PDF Print

The Central Slice Theorem

The Central (/Fourier) Slice Theorem

The Central or Fourier Slice Theorem ( or projection-slice theorem, abbreviated CST) is the basis for Fourier-based inversion techniques. We keep the discussion restricted to 2 dimension ($\mathbf{x}\in \mathbb{R}^{2}, t\in \mathbb{R} , \boldsymbol{\omega}\in \mathbb{S}^{1}). Let us take the function f(x,y) and take the Fourier transform of its Radon transform, but only regarding its t affine parameter, the rounded brackets indicate variables after the transform:

$ \mathfrak{F}_{t}\left [\mathfrak{R}f\left ( t,\vartheta  \right )  \right ]\left ( r,\vartheta  \right )=\int_{-\infty }^{\infty }\mathfrak{R}f\left ( t,\vartheta  \right )e^{-itr}dt=\int_{-\infty }^{\infty }\int_{-\infty }^{\infty }f\left ( t\boldsymbol{\omega} +s\boldsymbol{\omega}_{\perp }  \right )e^{-itr}dtds

Let us choose new integration variables x and y:
$ t=\boldsymbol{\omega}\textbf{x}=x\cos \left ( \vartheta  \right )+y\sin \left ( \vartheta  \right )
$ s=\boldsymbol{\omega_{\perp} }\textbf{x}=-x\sin \left ( \vartheta  \right )+y\cos \left ( \vartheta  \right )
The Jacobian equals of course to 1:
$ \begin{vmatrix}
\partial_{x}t & \partial_{y}t\\ 
\partial_{x}s &\partial_{y}s 
\end{vmatrix}=\cos ^{2} \left ( \vartheta  \right )+\sin ^{2} \left ( \vartheta  \right )=1
$ \int_{-\infty }^{\infty }\int_{-\infty }^{\infty }f\left ( x,y  \right )e^{-i\left ( x\cos \vartheta +y\sin \vartheta  \right )r}dxdy=\int_{-\infty }^{\infty }\int_{-\infty }^{\infty }f\left ( x,y  \right )e^{-ix r\cos \vartheta }e^{-iry\sin \vartheta  \right )}dxdy=\mathfrak{F}_{x,y}\left [ f \right ]\left ( r\cos \vartheta ,r\cos \vartheta  \right )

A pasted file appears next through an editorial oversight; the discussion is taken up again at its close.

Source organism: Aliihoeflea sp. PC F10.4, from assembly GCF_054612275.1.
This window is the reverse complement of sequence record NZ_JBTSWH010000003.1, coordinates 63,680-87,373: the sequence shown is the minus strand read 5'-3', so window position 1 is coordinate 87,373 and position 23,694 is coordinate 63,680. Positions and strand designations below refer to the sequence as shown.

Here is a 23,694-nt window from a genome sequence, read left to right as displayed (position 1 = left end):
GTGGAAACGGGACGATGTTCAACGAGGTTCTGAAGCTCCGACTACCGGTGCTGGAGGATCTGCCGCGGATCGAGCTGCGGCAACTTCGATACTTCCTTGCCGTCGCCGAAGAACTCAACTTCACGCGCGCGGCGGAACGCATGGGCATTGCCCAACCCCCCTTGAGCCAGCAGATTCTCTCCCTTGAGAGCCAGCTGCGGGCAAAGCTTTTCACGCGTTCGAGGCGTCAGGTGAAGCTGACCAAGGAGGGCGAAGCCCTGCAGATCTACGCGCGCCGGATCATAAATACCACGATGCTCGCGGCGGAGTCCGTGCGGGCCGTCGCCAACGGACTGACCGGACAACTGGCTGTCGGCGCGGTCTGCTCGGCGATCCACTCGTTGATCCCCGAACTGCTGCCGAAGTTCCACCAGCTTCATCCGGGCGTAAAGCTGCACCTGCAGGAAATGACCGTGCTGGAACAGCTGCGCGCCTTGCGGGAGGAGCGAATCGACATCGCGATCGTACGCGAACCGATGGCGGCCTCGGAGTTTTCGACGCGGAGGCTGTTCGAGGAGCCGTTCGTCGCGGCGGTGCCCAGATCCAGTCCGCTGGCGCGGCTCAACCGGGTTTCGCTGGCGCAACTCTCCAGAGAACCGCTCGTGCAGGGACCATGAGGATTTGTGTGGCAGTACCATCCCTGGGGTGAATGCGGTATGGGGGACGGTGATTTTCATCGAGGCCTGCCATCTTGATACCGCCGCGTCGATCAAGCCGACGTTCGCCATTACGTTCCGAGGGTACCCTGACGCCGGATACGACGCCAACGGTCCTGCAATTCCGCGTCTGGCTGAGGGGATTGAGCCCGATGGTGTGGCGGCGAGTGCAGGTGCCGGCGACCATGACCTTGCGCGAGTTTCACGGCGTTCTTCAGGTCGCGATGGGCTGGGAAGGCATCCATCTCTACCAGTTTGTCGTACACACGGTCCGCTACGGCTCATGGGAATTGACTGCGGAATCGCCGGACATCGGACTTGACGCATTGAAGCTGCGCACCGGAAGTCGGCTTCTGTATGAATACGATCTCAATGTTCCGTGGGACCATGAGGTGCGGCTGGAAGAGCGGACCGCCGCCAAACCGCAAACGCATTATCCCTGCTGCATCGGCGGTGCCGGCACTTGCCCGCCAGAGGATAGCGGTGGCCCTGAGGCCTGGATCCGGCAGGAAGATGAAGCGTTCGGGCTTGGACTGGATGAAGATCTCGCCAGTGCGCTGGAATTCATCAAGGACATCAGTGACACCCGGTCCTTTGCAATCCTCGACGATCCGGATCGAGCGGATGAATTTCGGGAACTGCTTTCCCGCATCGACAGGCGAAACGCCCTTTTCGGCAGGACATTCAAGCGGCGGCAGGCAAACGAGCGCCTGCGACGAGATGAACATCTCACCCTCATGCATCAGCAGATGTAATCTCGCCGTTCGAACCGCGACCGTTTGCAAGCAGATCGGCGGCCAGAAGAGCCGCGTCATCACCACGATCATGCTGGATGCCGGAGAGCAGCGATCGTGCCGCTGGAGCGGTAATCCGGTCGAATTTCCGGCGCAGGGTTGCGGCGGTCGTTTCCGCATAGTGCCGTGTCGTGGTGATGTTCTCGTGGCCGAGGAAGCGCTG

On the RHS of the equation is a 2D Fourier transform and does not include Radon transformation, and its frequency space variables are also 2D and given in polar coordinates. The 1D Fourier transform in the t affine parameter of the Radon transform gives the 2D Fourier transform of our original function with variables $ \left (\xi_{1} ,\xi_{2}  \right )= \left (r\cos \vartheta  ,r\sin \vartheta   \right ). If our tomograph operates with equally spaced sampling in variables $ $ \left(t,\boldsymbol{\omega} \right ) the resulting 2D Fourier transform is sampled in the following points:

It would be straightforward to start using this result as a basis for a numerical inversion scheme. We could 1D Fourier transform our sinogram for every fixed angle and take the 2D inverse Fourier transform of the obtained dataset. Fourier transform itself is a standard numerical technique.

The popularity of the Fourier transform in signal and image processing can largely be attributed to the existence of the Fast Fourier Transform (FFT) algorithm. FFT in the simple case needs a Cartesian grid, in this case for the 2D inverse Fourier transform the input data is given in polar coordinates. For the so called direct Fourier reconstruction we need to resample the polar grid to Cartesian.

The relatively low abundance of the direct Fourier reconstruction lies in the inaccuracy of resampling and of the uneven distribution of information. The Central Slice Thereom can further be manipulated for better numerical stability, the derivation is given in the next section.


Site Language: English

Log in as…